Appellee complains that the allocation to it of the Louisiana workers and of no aliens, while other orchards were granted permission to import aliens and were not required to accept domestic workers from distant states, was arbitrary and capricious. In essence appellee challenges the working of the ICS which circulates discrete offers of employment (clearance orders) from individual employers, allowing state employment services to select one or more for recruitment, as Louisiana selected appellee's order. It may be that a system which apportioned domestic workers among the various employers submitting clearance orders would afford greater fairness to the employers, but as long as there is a rational basis for the operation of the system in its present form, inequitable or wasteful results argue for pragmatic reforms rather than adjudications of unconstitutionality. We can conceive of rational bases for the separate treatment of the clearance orders of individual employers. It may be simpler for the Department of Labor and the state employment services to handle separate orders, and more efficient to arrange for the transportation of a group of workers to a particular orchard on a particular date. Further, the present manner of operating the ICS may be the most consistent with the desire to protect domestic workers, which underlies all of the statutory provisions here at issue. Gomez v. Florida State Employment Service, 417 F.2d 569 (5th Cir. 1969); NAACP, Western Region v. Brennan, supra ; Digilab v. Secretary of Labor, 495 F.2d 323 (1st Cir. 1974). It is idle to assert at this time in our history that because it results in unequal benefits to different persons, a federal statute which is rationally based is unconstitutional. United States v. Carolene Products Co., 304 U.S. 144, 82 L. Ed. 1234, 58 S. Ct. 778 (1938); Secretary of Agriculture v. Central Roig Refining Co., 338 U.S. 604, 94 L. Ed. 381, 70 S. Ct. 403 (1949).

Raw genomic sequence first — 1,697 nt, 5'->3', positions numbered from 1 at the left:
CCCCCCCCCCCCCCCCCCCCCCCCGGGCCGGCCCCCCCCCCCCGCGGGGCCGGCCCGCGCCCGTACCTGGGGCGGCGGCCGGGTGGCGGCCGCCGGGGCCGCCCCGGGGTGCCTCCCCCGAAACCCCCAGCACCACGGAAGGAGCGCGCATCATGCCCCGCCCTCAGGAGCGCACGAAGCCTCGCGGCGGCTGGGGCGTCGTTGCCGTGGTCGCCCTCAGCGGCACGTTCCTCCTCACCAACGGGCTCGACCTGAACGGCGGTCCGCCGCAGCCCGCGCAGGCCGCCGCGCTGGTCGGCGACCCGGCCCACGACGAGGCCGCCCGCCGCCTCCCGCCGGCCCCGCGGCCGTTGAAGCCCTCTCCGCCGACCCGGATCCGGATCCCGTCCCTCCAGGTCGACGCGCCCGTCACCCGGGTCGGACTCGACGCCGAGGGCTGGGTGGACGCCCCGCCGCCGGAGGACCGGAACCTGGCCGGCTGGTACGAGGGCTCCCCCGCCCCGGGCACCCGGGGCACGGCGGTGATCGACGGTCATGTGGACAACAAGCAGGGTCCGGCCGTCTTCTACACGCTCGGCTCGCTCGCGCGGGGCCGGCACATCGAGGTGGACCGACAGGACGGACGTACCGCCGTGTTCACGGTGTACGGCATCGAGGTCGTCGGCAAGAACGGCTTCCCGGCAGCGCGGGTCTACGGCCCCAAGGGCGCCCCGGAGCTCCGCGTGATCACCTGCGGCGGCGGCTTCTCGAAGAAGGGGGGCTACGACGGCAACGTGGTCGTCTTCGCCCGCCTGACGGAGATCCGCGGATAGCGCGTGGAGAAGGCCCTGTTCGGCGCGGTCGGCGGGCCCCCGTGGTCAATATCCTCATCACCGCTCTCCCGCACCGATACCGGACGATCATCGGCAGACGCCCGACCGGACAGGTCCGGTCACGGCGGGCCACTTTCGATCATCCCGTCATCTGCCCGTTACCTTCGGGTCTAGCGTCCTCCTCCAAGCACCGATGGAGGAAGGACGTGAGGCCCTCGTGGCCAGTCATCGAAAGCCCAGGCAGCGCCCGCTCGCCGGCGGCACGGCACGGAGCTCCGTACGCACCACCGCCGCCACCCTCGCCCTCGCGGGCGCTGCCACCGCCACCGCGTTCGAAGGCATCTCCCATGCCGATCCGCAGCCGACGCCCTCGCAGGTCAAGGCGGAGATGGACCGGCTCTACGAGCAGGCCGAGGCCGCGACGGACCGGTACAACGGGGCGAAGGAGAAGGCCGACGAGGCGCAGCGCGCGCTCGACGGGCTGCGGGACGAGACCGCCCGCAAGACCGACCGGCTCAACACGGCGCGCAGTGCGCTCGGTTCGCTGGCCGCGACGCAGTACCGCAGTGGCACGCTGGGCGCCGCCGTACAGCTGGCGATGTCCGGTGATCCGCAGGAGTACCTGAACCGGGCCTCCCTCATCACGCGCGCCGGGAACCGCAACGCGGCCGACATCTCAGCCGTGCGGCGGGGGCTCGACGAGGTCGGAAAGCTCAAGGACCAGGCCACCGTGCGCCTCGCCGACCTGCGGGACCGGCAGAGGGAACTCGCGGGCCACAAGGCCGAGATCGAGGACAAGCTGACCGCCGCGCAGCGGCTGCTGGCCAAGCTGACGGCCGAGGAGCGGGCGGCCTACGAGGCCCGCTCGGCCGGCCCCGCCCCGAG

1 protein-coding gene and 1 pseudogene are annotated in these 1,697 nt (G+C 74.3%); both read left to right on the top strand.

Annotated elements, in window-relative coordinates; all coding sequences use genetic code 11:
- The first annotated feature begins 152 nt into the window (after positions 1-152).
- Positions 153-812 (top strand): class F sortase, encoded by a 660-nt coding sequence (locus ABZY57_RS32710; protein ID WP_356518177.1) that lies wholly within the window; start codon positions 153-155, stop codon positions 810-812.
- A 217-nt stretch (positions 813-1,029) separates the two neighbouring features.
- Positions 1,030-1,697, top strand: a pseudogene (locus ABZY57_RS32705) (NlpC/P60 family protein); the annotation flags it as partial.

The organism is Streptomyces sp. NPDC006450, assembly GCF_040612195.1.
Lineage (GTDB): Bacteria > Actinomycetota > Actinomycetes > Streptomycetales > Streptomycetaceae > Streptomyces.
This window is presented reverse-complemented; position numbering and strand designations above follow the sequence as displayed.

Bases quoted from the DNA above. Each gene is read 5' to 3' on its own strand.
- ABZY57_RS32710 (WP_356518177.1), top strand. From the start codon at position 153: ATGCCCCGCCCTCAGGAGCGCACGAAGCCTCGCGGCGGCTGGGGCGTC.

In its memorandum submitted to the district court and on appeal appellee also argues that the Department of Labor's refusal to certify was inconsistent with the Wagner-Peyser Act Regulations and the relevant provisions of the Immigration and Nationality Act, basing its argument on a series of cases holding improper the Secretary of Labor's refusal to certify petitions for the admission of skilled workers. See, e.g., Digilab v. Secretary of Labor, supra ; Ratnayake v. Mack, 499 F.2d 1207 (8th Cir. 1974); Reddy, Inc. v. United States Department of Labor, 492 F.2d 538 (5th Cir. 1974); Secretary of Labor v. Farino, 490 F.2d 885 (7th Cir. 1973). Each of these cases involved an application for a single immigrant visa for a skilled worker under 8 U.S.C. § 1153(a)(6), the reviewing courts finding that the Secretary of Labor had not adequately demonstrated the availability of qualified domestic workers. Appellee asserts an analogous failure here. The Louisiana workers, states appellee, since they were inexperienced, were unqualified.7 We find the analogy inapposite. In the cases involving § 1153(a)(6) the Secretary of Labor, in rejecting an employer's request for certification with regard to an individual highly skilled worker, has relied on statistical data as to the availability of domestic workers with what the Secretary deemed to be similar skills. Here the Interstate Clearance System produced actual workers prepared to perform the tasks required by appellee.8 The Labor Department Regulations provide specific procedures, including use of the ICS to determine whether a clearance order should be certified for the use of alien workers. The use of such procedures is not inconsistent with the statutory framework erected by the immigration statutes for the admission of temporary laborers as nonimmigrants. Because of the unskilled nature of the work, the number of aliens for whom admission is annually sought, and the brief duration of the aliens' presence in the United States the certification process is necessarily less discerning than that applied to petitions on behalf of skilled workers for immigrant visas, but that distinction simply reflects the statutory pattern; it does not depart from it. We recognize that appellee's business depends on the proper harvesting of its crop during the brief span of weeks when the apples are ready, and that there may be good reason for appellee's wish to be able to rely on the experienced crews of British West Indians who have performed well in the past, but here that preference collides with the mandate of a Congressional policy. To recognize a legal right to use alien workers upon a showing of business justification would be to negate the policy which permeates the immigration statutes, that domestic workers rather than aliens be employed wherever possible.